Date Approved

2017

Degree Type

Open Access Senior Honors Thesis

Department

World Languages

First Advisor

Margrit Zinggeler

Second Advisor

Motoko Tabuse

Abstract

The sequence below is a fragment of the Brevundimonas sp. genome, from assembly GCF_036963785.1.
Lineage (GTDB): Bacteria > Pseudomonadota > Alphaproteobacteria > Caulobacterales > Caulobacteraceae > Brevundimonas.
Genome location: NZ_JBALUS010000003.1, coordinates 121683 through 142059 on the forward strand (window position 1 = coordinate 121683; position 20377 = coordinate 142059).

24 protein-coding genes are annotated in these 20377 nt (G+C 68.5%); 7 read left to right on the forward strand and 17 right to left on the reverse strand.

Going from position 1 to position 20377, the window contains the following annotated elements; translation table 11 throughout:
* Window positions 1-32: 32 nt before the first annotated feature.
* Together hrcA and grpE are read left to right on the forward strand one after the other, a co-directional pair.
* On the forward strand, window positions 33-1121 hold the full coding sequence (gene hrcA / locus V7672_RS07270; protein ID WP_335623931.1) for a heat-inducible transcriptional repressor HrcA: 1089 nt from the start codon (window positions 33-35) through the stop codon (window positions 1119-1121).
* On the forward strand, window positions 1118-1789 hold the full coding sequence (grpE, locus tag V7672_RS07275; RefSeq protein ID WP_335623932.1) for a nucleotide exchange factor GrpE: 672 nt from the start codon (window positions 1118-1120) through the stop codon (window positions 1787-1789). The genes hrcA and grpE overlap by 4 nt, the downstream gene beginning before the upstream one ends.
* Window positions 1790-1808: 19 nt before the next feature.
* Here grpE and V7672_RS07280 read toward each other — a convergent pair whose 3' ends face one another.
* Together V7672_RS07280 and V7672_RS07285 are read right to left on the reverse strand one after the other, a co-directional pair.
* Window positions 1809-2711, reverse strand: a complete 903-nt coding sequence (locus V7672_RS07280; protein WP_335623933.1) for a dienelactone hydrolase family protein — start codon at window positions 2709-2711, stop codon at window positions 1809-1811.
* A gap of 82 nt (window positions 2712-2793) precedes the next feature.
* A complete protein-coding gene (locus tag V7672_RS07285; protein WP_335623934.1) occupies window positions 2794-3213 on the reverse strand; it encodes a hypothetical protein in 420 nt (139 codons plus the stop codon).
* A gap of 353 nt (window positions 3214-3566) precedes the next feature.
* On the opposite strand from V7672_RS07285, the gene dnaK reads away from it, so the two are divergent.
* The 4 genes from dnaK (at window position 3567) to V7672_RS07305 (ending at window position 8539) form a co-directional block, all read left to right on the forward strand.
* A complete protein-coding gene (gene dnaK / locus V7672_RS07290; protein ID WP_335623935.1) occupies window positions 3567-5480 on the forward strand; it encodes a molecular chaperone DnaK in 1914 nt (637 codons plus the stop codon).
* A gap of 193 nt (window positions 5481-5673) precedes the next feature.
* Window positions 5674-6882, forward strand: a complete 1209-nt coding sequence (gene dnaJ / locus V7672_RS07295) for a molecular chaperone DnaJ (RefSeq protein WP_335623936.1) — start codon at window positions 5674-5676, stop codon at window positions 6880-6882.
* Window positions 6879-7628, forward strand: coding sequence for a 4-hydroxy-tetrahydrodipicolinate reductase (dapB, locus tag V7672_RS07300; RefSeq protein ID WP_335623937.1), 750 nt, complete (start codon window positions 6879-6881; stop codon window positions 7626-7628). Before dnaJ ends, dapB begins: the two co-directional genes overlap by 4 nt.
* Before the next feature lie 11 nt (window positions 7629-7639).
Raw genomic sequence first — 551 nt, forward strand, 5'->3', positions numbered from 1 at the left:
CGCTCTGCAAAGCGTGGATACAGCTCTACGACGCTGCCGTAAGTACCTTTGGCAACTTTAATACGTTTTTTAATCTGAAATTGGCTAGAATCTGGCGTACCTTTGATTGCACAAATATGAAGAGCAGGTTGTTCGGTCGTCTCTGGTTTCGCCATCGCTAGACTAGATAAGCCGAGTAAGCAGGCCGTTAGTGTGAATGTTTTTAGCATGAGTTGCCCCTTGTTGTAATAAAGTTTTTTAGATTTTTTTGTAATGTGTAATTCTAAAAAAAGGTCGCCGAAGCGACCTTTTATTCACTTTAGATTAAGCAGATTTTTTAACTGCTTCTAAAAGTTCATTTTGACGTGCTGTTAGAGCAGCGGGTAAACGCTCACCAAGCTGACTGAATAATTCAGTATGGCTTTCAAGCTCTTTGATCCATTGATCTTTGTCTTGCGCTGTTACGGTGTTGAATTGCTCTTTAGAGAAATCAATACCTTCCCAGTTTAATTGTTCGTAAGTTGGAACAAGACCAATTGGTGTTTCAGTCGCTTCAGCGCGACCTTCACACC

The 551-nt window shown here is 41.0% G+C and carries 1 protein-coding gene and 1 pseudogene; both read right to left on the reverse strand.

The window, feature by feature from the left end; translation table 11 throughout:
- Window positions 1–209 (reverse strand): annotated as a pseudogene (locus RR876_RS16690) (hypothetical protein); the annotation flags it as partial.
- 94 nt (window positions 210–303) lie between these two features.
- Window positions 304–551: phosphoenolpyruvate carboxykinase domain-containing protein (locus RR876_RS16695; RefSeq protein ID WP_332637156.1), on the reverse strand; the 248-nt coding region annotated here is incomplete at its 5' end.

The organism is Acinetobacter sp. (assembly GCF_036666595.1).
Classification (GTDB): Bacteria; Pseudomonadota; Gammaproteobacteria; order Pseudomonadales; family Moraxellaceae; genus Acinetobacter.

Stereotypes can be seen as a tool to understand why a person or group of people behave the way they do. These stereotypes adapt over time as culture and cultural perceptions change. The purpose of this research is to analyze what stereotypes Americans have held of Germans over the years, starting in 1940, a couple years before the United States entered World War II, then the Cold War Era between 1947 and 1990, through today. The purpose of these time frames is to see how Americans viewed Germans just prior to entering the war, how the war may have changed those views, what happened to those views after the war was over, and what has become of those views since the fall of the Berlin Wall leading to today. The sources analyzed will be public opinion surveys, film, and comic books from this time, to have multiple sources of representation. The analysis includes what stereotypes remain, which have dissipated, and which have simply been modified, as well as questions why such changes, or lack thereof, have occurred. Additionally, this study contemplates in what way these present stereotypes affect doing business with Germans.

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